Matthew Petersen, a nominee to be a judge at the federal district court in Washington, D.C., is a former chief counsel to a Senate committee and a Federal Election Commission commissioner, which is why his failure to answer basic legal questions in a hearing this week made headlines.
Petersen, nominated by President Donald Trump in September, was rated ”qualified” by the American Bar Association. Yet, faced with a pop quiz in his Senate confirmation hearing Wednesday from Sen. John Kennedy, R-Louisiana, Petersen was unable to answer basic legal questions. Asked to define a “motion in limine,” Petersen replied he couldn’t give a “good definition” in the moment. He flubbed Daubert standard, too.
A video of the exchange garnered more than three million views by Friday.
— Sheldon Whitehouse (@SenWhitehouse) December 15, 2017
The exchange provided fodder for Democrats and liberal advocacy groups who argue the Trump administration is not thoroughly vetting judicial nominees, who are appointed to lifetime positions and, at the district court level, are key gatekeepers in trials.
Petersen said during the hearing that his background is not in litigation, and that he understood the senator’s concerns about his knowledge of trial procedure. So what is Petersen’s background? Here are five things to know about the nominee for the U.S. District Court for the District of Columbia:
UVA Grad: He may have had trouble with the law school-like questioning at his hearing, but Petersen graduated in 1999 from the University of Virginia School of Law, routinely ranked one of the best law schools in the country. He was also an editorial board member on the Virginia Law Review, according to his Senate questionnaire. Petersen noted in the questionnaire that he did not clerk for any judge following graduation.
Big Law ties, but no courtroom experience: After law school, Petersen dabbled in Big Law. He worked as a summer associate at Wiley Rein, back when it was Wiley Rein & Fielding, and joined the firm as an associate after graduation. He worked in the firm’s election law and government ethics practice for roughly three years, until April 2002.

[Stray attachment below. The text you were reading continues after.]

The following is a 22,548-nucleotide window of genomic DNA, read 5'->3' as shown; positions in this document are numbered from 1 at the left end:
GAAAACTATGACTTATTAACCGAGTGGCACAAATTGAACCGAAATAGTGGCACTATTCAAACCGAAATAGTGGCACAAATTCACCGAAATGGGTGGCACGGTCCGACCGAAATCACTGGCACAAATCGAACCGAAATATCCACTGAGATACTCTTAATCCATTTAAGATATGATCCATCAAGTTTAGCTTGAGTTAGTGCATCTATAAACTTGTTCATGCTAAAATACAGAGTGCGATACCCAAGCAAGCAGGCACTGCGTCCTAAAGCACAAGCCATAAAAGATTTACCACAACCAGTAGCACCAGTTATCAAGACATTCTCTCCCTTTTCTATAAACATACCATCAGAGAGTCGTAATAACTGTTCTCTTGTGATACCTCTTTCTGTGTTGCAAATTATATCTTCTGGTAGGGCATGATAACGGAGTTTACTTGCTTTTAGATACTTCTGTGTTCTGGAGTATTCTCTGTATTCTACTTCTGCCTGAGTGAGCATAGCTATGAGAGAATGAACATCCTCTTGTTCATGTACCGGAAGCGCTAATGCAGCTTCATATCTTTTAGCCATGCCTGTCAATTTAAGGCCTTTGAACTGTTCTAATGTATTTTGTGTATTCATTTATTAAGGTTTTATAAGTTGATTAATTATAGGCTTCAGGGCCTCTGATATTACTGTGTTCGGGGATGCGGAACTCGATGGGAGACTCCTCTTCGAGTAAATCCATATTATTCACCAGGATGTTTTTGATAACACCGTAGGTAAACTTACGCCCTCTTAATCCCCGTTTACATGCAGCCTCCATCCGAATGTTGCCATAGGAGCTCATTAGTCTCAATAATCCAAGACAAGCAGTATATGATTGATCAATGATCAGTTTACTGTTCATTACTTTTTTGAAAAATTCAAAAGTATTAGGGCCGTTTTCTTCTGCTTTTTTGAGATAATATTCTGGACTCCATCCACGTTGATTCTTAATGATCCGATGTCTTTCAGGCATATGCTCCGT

According to the questionnaire, Petersen’s “typical clients” were corporations seeking to comply with campaign finance, election, ethics and lobbying laws. He also represented parties facing enforcement proceedings by the Federal Election Commission. Still, Petersen wrote in the questionnaire that his years at Wiley did not involve “in-court litigation” and that his work for the FEC and on the Hill means he has “not had occasion to appear in court.”
FEC commissioner and ties to White House counsel: Petersen has served as a Republican commissioner on the five-member Federal Election Commission since his nomination in 2008, following the failed nomination of Hans von Spakovsky, a Heritage Foundation fellow and now a member of Trump’s election integrity commission. Petersen joined the FEC at the same time as Don McGahn, who served on the commission until 2013 and is now White House counsel.
In 2016, Petersen was chairman of the commission, during which time he sought to improve relations between the partisan members. “Whenever compromise on a topic is possible, I want to find it,” he told the Center for Public Integrity in December 2015.
Major cases: As an FEC commissioner, Petersen had a front row seat to some of the most consequential election law cases of the past few years. Though he was not yet on the commission when Citizens United sued the FEC in 2008, he joined only months after. He was a commissioner when the Supreme Court ruled in the case in 2010, striking down prohibitions on corporations making independent expenditures and electioneering communications.
Petersen was also on the board in 2012, when businessman Shaun McCutcheon sued the FEC over aggregate limits on individual contributions to federal candidates during a two-year period. The Supreme Court issued an opinion in the case in 2014, striking down the limits.
Hill experience: Between Wiley Rein, a brief stint with the Republican National Committee and the FEC, Petersen served in various legal positions on Capitol Hill. He was a counsel to the Committee on House Administration, and then a chief counsel for Republicans on the Senate Committee on Rules and Administration.
In his questionnaire, Petersen said that as chief counsel, he was “heavily involved” in developing lobbying and election reform legislation and advised committee members on campaign finance, election and lobbying reform issues.